Even five years after inception, the Burn and Plastic Surgery Unit at Chittagong Medical College Hospital (CMCH) is struggling with acute shortage of staff and spaces, resulting in belated services to both inpatients and emergency patients.
On a recent visit, this correspondent found that at least 80 patients were admitted to the 24-bed unit, with dozens of them and their relatives taking shelter on the floor, in corridors, on the landings of staircases, and in front of physicians’ rooms.
Dr Hashmot Ali, assistant registrar of the unit, said an average of eight to ten patients turned out in the unit every day, half of whom required hospital admission.
Abdul Halim, who rushed his brother Sajib to CMCH on April 22, said Sajib had suffered 25 percent burns to his body but had to wait for hours to have his wounds dressed.
He was allocated a bed three days later, Halim said, adding that Sajib also had his dressing redone a day after he needed it.
The burn unit currently has eight doctors, four nurses, two ward boys, five ayahs (attendants) and a sweeper working across three shifts.
Arju Begum, mother of four-year-old Nasrin Akter who had burnt two hands and arms, said her daughter was attended at least one and a half hours after their arrival from Hathazari upazila. She said she could avail a bed for Nasrin only a day later.
A number of other patients alleged that the ward boys and ayahs often did dressings hurriedly and carelessly and charged excessive “tips”.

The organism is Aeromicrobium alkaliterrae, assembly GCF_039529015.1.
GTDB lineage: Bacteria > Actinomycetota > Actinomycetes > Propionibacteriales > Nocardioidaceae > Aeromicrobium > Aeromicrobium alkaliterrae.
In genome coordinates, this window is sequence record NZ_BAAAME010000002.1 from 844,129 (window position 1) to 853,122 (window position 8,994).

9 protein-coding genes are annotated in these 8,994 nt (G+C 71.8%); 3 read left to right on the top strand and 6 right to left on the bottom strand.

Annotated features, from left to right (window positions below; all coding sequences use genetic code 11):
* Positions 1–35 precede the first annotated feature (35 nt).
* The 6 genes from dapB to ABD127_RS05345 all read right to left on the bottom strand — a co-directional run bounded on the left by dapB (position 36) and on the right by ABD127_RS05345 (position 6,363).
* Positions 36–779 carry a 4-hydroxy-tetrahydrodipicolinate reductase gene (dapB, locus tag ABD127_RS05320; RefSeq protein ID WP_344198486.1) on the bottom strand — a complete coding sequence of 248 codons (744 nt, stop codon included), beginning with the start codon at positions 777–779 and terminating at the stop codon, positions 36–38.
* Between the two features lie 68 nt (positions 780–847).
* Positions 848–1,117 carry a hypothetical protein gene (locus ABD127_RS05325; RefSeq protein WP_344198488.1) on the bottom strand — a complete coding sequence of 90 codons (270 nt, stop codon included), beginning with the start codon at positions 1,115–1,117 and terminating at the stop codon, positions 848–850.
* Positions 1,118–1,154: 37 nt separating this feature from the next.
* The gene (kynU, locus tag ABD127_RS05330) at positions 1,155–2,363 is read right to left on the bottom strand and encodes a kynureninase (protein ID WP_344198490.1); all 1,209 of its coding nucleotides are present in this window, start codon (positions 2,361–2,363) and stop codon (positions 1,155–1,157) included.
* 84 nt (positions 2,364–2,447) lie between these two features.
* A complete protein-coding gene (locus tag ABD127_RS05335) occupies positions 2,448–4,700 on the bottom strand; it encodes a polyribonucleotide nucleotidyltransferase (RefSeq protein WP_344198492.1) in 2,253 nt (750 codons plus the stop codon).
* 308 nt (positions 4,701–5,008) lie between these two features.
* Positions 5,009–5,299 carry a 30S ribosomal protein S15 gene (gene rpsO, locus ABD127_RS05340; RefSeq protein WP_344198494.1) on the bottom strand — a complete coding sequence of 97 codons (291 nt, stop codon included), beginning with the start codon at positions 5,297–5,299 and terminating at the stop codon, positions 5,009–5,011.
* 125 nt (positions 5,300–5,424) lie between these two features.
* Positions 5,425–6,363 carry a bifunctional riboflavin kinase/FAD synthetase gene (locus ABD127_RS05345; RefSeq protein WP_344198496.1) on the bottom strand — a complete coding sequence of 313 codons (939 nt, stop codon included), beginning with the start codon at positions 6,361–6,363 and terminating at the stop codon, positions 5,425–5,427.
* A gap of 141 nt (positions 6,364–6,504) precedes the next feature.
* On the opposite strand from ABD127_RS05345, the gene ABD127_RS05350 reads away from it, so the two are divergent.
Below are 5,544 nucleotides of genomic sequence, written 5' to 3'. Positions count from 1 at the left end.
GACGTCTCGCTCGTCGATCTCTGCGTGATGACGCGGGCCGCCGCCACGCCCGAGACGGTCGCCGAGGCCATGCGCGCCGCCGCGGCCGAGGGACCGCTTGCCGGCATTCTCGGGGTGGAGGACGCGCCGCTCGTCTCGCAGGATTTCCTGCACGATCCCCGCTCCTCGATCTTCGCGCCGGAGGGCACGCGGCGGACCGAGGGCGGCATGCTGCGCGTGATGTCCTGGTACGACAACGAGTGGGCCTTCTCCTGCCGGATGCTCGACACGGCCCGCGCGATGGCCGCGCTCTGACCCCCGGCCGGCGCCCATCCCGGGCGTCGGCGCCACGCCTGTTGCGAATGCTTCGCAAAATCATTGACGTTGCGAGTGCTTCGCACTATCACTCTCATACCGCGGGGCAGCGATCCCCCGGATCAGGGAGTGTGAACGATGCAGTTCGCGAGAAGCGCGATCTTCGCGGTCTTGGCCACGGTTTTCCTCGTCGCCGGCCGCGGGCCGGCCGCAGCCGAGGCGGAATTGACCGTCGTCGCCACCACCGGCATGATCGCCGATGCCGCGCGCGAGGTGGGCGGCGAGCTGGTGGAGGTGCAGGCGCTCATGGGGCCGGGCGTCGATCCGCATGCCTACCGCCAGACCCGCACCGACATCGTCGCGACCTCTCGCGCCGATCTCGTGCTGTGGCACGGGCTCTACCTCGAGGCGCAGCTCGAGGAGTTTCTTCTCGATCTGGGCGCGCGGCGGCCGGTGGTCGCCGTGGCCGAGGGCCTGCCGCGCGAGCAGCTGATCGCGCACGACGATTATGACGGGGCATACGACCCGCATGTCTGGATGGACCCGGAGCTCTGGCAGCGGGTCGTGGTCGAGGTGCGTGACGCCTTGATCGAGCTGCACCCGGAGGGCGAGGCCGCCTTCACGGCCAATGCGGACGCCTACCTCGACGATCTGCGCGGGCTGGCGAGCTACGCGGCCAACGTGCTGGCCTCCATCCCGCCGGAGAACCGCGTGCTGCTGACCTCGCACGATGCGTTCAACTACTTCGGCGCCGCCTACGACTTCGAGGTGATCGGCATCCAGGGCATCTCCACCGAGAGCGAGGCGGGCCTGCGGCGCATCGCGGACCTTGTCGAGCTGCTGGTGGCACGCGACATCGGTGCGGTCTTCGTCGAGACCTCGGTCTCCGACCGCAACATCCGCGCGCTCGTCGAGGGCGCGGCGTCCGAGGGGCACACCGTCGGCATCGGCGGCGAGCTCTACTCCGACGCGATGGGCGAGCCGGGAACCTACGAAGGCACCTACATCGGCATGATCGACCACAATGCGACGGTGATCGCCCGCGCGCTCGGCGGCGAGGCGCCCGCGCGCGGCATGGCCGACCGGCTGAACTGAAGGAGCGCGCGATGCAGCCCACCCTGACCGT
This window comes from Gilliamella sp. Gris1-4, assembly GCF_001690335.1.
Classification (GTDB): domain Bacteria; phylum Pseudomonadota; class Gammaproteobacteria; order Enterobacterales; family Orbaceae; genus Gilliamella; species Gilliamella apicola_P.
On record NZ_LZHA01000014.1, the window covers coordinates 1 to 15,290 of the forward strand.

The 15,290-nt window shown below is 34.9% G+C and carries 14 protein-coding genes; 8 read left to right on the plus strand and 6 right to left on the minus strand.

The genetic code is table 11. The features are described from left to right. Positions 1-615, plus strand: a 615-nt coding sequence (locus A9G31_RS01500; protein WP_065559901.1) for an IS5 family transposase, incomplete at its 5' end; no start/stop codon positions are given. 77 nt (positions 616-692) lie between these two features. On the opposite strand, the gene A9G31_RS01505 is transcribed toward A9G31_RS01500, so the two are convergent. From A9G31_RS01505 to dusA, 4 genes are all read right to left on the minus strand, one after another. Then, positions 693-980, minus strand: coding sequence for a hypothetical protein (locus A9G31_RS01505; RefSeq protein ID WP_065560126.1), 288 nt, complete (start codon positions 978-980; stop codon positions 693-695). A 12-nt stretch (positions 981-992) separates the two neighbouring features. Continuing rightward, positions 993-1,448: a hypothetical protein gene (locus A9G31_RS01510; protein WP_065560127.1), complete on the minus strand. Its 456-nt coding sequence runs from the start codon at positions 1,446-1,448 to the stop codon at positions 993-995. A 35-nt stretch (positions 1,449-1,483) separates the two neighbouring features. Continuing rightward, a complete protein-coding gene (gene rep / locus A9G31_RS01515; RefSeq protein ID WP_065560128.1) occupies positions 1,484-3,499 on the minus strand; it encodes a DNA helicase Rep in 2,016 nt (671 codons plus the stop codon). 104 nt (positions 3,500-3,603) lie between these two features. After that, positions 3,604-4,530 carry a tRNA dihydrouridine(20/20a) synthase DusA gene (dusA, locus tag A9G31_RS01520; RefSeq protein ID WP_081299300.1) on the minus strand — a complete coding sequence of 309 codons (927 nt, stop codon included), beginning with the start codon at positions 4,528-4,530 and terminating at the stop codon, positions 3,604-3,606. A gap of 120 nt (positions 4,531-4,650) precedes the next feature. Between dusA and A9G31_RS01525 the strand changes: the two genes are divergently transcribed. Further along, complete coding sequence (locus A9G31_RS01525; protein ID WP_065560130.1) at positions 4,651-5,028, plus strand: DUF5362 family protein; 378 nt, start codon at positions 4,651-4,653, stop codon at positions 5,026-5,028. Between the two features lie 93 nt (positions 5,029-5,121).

A doctor said they trained ward boys and ayahs to do dressings, a job of the nurse.
At least 15 nurses and 10 more doctors are required to ensure proper treatment, said Associate Professor Mrinal Kanti Das, in-charge of the unit.
He said dressing of a normal wound required 30 to 45 minutes, and the severe cases took twice or more time, while every single dressing was redone on alternate days.
Since there is no intensive care unit (ICU) in the burn unit, critical patients are sent to Dhaka, said Dr Mrinal.
“The burn unit has an operation theatre (OT) but all of the four approved posts, including that of an in-charge, two nurses and a ward boy, are vacant. It also lacks necessary instruments and appropriate lighting facilities,” he said.
Dr Mrinal said they conducted surgeries in their own OT one day per week and in the OT of Urology Department two days a week. On average, 12-14 operations are carried out on each of these three days, he added.